Many have spent the greater part of a year in a cycle of reduction, saying no, focusing on what can’t be done, or placing much of their lives in a holding pattern. While everyone still needs to exercise due diligence and practice safety protocols, I hope you capitalize on this window of hope to do your work and lead your lives with a focus on promise instead of regret.
What can you do, given the realities of the moment? I guarantee your answer will generate far more energy than a query about what you can’t.
Just before my friend went under anesthesia, the surgical team gathered around and called a “time out” to ensure that everyone, including the patient, was clear about the procedure they were set to perform. This momentary pause ensured that there was no misunderstanding or mix-up on the chart. The two-minute huddle has prevented irreversible calamities in the past and seems to be a wise investment of time.
I think that time outs have an application far beyond the surgical ward. It would be worthwhile to gather your team and have a time out before a big event or before embarking on a major project. The few seconds of time to clarify agreement can save hours in the long run by making sure everyone is clear on the desired outcome and process to get there before starting down a path.
In this case, the doctor really does know best. Prescribe a time out before your next big start.
In a nod to the circumstances they face, our local Culver’s appears to be breaking up their new patio area and replacing it with a second drive-thru lane. They also added an all-weather hut to shield their staff from the elements as they manage the traffic and pick-up orders.
It reminded me of the Stockdale Paradox referenced in Jim Collins’ Good to Great: “Confront the most brutal facts of your current reality AND retain faith that you will prevail in the end, regardless of the difficulties.” Culver’s is acknowledging that they need to invest more into the business, despite the fact that they recently renovated the inside dining room and added that patio, AND they obviously believe their changes will pay off. It would be easy to lament the disruptions brought upon by COVID but instead, they have instituted an approach that moves them forward.
Maybe it’s time to break up the equivalent of your new patio, too.
If you want a peek into the future, just use your imagination and extrapolate what is novel in the present. When I was a kid (many years ago), one of the great treats of going to the zoo was the ability to put money in a machine and watch it form a plastic animal. When I returned there a few decades later, I realized that the Mold-a-Rama was really a precursor to current day 3D printing. Now, in MakerSpaces across the country kids can not only make their own creatures, but they can design them.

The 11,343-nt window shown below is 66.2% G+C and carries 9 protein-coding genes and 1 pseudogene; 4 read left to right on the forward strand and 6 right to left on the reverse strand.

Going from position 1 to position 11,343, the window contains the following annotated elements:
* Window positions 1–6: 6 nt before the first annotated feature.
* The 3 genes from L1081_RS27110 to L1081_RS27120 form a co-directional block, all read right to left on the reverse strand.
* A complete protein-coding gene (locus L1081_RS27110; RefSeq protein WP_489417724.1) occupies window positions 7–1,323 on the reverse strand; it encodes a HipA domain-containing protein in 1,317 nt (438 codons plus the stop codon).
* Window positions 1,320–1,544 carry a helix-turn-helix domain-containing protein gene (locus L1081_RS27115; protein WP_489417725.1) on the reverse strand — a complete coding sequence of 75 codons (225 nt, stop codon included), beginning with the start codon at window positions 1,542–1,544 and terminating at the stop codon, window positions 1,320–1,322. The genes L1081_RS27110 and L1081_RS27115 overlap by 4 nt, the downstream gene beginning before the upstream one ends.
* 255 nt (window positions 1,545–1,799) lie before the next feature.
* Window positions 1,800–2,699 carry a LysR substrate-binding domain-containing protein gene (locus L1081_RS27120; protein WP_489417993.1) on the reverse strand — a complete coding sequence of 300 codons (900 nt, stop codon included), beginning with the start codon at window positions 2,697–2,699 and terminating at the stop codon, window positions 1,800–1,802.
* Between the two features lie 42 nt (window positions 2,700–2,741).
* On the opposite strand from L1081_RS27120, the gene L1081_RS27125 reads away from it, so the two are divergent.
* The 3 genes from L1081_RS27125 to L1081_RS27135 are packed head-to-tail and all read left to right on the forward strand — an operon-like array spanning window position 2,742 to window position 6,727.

Think about what else was that once seemed fascinating but has now become commonplace. Home computers that allow you to edit videos, record music or create professional designs. Online banking. Customizable everything. Delivery services. Ridesharing. Gluten-free food options. Phones with quality cameras.
What’s on the horizon that will soon become ordinary instead of notable? Cars that drive themselves. Travel to Mars. A cashless society. Remote education and permanent work-from-home. Telemedicine. Virtual or Augmented Reality. Insurgent group protests in the U.S. Continued virtual events. Plant-based meats. Enhanced data mining. The list is long. Find one item that aligns with your organization and prepare now to incorporate its use in your future.
My Octopus Teacher (see dot 3135) taught me more about the mollusk than I could have imagined but what fascinated me most was its ability to camouflage. The very intelligent creature “has spent millions of years learning to be impossible to find” and has become quite good at it. Octopuses can change their color, texture, or pattern to blend into the environment and allude predators. They also use their 2000 suckers to adhere shells and other objects (see picture) and configure themselves into an unrecognizable addition on the ocean floor.
We can all learn from the octopus and vary our methods of achieving the desired end. It’s not enough to use the same strategy over and over, rather we must craft various options to utilize as the situation warrants. Too often we make slight changes to our actions – the equivalent of altering colors – but never even think to expand into entirely new ways of addressing a problem – the human version of covering ourselves in 100 shells. You may not have a million years to perfect your skills but inject more creativity into those you do.
I recently watched My Octopus Teacher, a fascinating documentary about a photographer who dives into the same spot each day for over a year to observe the actions of an octopus. People asked Craig Foster why he went back to that location rather than exploring elsewhere, and he replied that it gave him the opportunity to notice subtle differences that he would otherwise miss.
“Subtle” was also a theme of how he got interested in this quest. Foster had been a photographer in the Serengeti, aided by native animal trackers who followed minute differences as clues to lead them to the big game. He applied the same principle in his work underwater to discover where the octopus was living and where it had recently been.
Too often we gloss over small differences and render them insignificant when, over time, these subtle variations can reveal great value. You likely are not searching for an octopus or lion, but you can adopt the method of consistent observation to track trends, see initial signs of changed behavior, monitor shifts in response, or be the first to spot a divergence that could indicate the start of something significant. Pay attention to the small stuff long enough to ascertain the clues it can provide you.